community schools model get implemented in more challenged areas of the state with higher poverty school districts. I want to see not only the investment in
schools, but also investing in children, making sure they are on a level playing field. Overall, it’s about seeing that vision through. We’re leading with a vision. I want
us to govern with that same vision. I want us to get into office and be bold when we get there. I do want to be involved in the legislative process. I still maintain my
relationships in the state assembly. I have relationships in the state senate as well. And these are on both sides of the aisle. The last thing I want to do is get there
and then not do anything with it. I want us to be known for pushing us so far ahead of other states in this country where we have fallen behind, especially in terms of
job growth, investment in renewable energy, and access to quality and affordable healthcare. I want Wisconsin to be a leader again.”

Barnes is injecting a heightened level of energy in the campaign that complements gubernatorial candidate Tony Evers’ style. While they want to make Wisconsin a
leader again, Barnes would also become the first African American lieutenant governor in Wisconsin’s history. Not a bad outcome at all.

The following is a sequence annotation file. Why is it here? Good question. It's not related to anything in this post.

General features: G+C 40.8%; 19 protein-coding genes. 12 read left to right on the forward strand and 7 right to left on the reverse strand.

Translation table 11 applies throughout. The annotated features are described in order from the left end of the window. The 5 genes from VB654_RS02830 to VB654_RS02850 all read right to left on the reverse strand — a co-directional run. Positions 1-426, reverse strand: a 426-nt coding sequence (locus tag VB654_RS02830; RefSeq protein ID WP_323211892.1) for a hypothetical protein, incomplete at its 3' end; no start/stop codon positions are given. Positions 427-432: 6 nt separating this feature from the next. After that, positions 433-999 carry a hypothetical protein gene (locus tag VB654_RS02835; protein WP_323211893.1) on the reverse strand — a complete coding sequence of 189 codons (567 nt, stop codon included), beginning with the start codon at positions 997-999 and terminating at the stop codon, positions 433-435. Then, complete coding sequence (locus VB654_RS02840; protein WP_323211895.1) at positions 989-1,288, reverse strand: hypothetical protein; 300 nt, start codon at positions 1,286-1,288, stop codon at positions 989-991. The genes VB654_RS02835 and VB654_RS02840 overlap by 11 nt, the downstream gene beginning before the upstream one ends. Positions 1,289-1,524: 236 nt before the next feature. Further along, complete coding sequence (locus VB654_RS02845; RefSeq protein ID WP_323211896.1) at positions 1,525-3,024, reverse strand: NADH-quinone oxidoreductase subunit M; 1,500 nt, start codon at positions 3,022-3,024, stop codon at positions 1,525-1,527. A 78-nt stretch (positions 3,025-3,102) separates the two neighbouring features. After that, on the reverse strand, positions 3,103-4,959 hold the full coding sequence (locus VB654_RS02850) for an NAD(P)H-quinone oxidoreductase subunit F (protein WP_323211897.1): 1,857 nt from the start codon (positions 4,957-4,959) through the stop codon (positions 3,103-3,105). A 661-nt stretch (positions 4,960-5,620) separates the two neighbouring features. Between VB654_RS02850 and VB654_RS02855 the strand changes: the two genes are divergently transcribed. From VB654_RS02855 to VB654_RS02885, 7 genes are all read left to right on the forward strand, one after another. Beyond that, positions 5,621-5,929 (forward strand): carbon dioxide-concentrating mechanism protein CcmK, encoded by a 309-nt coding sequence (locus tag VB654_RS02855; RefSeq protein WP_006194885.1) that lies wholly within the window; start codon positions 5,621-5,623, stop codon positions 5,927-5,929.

By Jonathan Gramling

His father must have had an inkling of what was to become.

“My dad thought that we should go with that name because it was very appropriate
during the time,” said Mandela Barnes, the Democratic nominee for lieutenant governor.
“I was born in 1986 and that’s when Nelson Mandela was still in jail nearing the end of
his 27 year imprisonment. The whole anti-apartheid movement was going on then. My
dad fancied himself as an activist. He’s very active and was very involved in
demonstrations growing up in Milwaukee in the 1950s and during the push for fair
housing. When I was younger, I didn’t appreciate the name, but I do now.”

Barnes didn’t set off with the intent to be a public servant through politics. Born and
raised in Milwaukee, Barnes attended Alabama A&M and majored in mass
communications. But they say that timing is everything and as Barnes was set to
graduate in 2008, Barack Obama’s quest to be the first Black president of the United
States was taking off. And like many of his generation, Barnes was enthralled by Obama’
s message. He went and worked for the Obama campaign upon graduation.

“I found myself in Shreveport, Louisiana,” Barnes said. “I was a field organizer. And then